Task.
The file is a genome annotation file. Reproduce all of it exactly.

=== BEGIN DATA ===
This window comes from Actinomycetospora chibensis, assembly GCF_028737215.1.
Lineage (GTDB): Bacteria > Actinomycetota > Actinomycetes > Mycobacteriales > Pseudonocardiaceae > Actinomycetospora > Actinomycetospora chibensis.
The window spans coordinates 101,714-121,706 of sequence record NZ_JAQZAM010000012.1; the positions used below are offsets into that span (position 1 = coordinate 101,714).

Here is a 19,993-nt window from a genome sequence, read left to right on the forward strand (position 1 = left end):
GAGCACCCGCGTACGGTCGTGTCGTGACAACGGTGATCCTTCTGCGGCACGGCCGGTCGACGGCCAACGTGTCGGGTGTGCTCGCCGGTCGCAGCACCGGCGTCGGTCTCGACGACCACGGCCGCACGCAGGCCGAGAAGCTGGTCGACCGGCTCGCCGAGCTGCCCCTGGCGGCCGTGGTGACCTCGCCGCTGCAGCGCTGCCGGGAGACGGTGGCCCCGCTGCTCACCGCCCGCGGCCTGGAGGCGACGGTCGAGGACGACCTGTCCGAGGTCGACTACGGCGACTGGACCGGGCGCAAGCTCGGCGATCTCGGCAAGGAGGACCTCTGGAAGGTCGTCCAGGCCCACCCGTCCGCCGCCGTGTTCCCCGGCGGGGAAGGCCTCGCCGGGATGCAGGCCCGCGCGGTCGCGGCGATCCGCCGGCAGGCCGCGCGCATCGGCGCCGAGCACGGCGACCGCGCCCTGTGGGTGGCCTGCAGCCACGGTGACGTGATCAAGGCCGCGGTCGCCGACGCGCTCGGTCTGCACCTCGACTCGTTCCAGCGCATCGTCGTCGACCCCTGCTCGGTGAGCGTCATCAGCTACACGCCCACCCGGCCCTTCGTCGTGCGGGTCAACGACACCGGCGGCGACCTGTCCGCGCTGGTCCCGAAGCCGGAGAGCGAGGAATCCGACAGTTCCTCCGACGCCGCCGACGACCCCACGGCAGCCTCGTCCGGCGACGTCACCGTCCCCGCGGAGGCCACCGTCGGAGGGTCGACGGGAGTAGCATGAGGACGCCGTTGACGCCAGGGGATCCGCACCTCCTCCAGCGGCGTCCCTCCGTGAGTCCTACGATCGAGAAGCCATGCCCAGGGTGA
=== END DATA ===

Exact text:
This window comes from Actinomycetospora chibensis, assembly GCF_028737215.1.
Lineage (GTDB): Bacteria > Actinomycetota > Actinomycetes > Mycobacteriales > Pseudonocardiaceae > Actinomycetospora > Actinomycetospora chibensis.
The window spans coordinates 101,714-121,706 of sequence record NZ_JAQZAM010000012.1; the positions used below are offsets into that span (position 1 = coordinate 101,714).

Here is a 19,993-nt window from a genome sequence, read left to right on the forward strand (position 1 = left end):
GAGCACCCGCGTACGGTCGTGTCGTGACAACGGTGATCCTTCTGCGGCACGGCCGGTCGACGGCCAACGTGTCGGGTGTGCTCGCCGGTCGCAGCACCGGCGTCGGTCTCGACGACCACGGCCGCACGCAGGCCGAGAAGCTGGTCGACCGGCTCGCCGAGCTGCCCCTGGCGGCCGTGGTGACCTCGCCGCTGCAGCGCTGCCGGGAGACGGTGGCCCCGCTGCTCACCGCCCGCGGCCTGGAGGCGACGGTCGAGGACGACCTGTCCGAGGTCGACTACGGCGACTGGACCGGGCGCAAGCTCGGCGATCTCGGCAAGGAGGACCTCTGGAAGGTCGTCCAGGCCCACCCGTCCGCCGCCGTGTTCCCCGGCGGGGAAGGCCTCGCCGGGATGCAGGCCCGCGCGGTCGCGGCGATCCGCCGGCAGGCCGCGCGCATCGGCGCCGAGCACGGCGACCGCGCCCTGTGGGTGGCCTGCAGCCACGGTGACGTGATCAAGGCCGCGGTCGCCGACGCGCTCGGTCTGCACCTCGACTCGTTCCAGCGCATCGTCGTCGACCCCTGCTCGGTGAGCGTCATCAGCTACACGCCCACCCGGCCCTTCGTCGTGCGGGTCAACGACACCGGCGGCGACCTGTCCGCGCTGGTCCCGAAGCCGGAGAGCGAGGAATCCGACAGTTCCTCCGACGCCGCCGACGACCCCACGGCAGCCTCGTCCGGCGACGTCACCGTCCCCGCGGAGGCCACCGTCGGAGGGTCGACGGGAGTAGCATGAGGACGCCGTTGACGCCAGGGGATCCGCACCTCCTCCAGCGGCGTCCCTCCGTGAGTCCTACGATCGAGAAGCCATGCCCAGGGTGA